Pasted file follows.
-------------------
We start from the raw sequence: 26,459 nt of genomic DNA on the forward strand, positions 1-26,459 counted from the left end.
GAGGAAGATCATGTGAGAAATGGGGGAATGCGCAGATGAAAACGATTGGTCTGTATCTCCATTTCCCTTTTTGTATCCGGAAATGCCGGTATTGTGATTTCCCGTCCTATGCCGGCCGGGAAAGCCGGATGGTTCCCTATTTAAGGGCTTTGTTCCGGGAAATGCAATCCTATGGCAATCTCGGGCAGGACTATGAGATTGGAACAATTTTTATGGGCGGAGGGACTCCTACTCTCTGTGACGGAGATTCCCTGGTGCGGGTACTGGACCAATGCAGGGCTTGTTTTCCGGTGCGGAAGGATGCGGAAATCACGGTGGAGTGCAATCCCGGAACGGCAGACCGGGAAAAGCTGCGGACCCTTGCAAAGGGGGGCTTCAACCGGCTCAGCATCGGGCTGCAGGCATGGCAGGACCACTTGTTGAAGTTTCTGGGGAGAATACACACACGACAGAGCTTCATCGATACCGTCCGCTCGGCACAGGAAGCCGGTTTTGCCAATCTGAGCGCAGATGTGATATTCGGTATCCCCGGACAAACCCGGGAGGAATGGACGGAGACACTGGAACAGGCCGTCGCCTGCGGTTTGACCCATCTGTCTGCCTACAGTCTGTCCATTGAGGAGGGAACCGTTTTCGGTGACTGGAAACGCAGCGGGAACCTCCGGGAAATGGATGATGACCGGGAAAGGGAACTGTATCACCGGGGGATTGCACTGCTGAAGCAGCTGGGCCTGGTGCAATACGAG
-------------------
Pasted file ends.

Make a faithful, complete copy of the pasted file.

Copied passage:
We start from the raw sequence: 26,459 nt of genomic DNA on the forward strand, positions 1-26,459 counted from the left end.
GAGGAAGATCATGTGAGAAATGGGGGAATGCGCAGATGAAAACGATTGGTCTGTATCTCCATTTCCCTTTTTGTATCCGGAAATGCCGGTATTGTGATTTCCCGTCCTATGCCGGCCGGGAAAGCCGGATGGTTCCCTATTTAAGGGCTTTGTTCCGGGAAATGCAATCCTATGGCAATCTCGGGCAGGACTATGAGATTGGAACAATTTTTATGGGCGGAGGGACTCCTACTCTCTGTGACGGAGATTCCCTGGTGCGGGTACTGGACCAATGCAGGGCTTGTTTTCCGGTGCGGAAGGATGCGGAAATCACGGTGGAGTGCAATCCCGGAACGGCAGACCGGGAAAAGCTGCGGACCCTTGCAAAGGGGGGCTTCAACCGGCTCAGCATCGGGCTGCAGGCATGGCAGGACCACTTGTTGAAGTTTCTGGGGAGAATACACACACGACAGAGCTTCATCGATACCGTCCGCTCGGCACAGGAAGCCGGTTTTGCCAATCTGAGCGCAGATGTGATATTCGGTATCCCCGGACAAACCCGGGAGGAATGGACGGAGACACTGGAACAGGCCGTCGCCTGCGGTTTGACCCATCTGTCTGCCTACAGTCTGTCCATTGAGGAGGGAACCGTTTTCGGTGACTGGAAACGCAGCGGGAACCTCCGGGAAATGGATGATGACCGGGAAAGGGAACTGTATCACCGGGGGATTGCACTGCTGAAGCAGCTGGGCCTGGTGCAATACGAG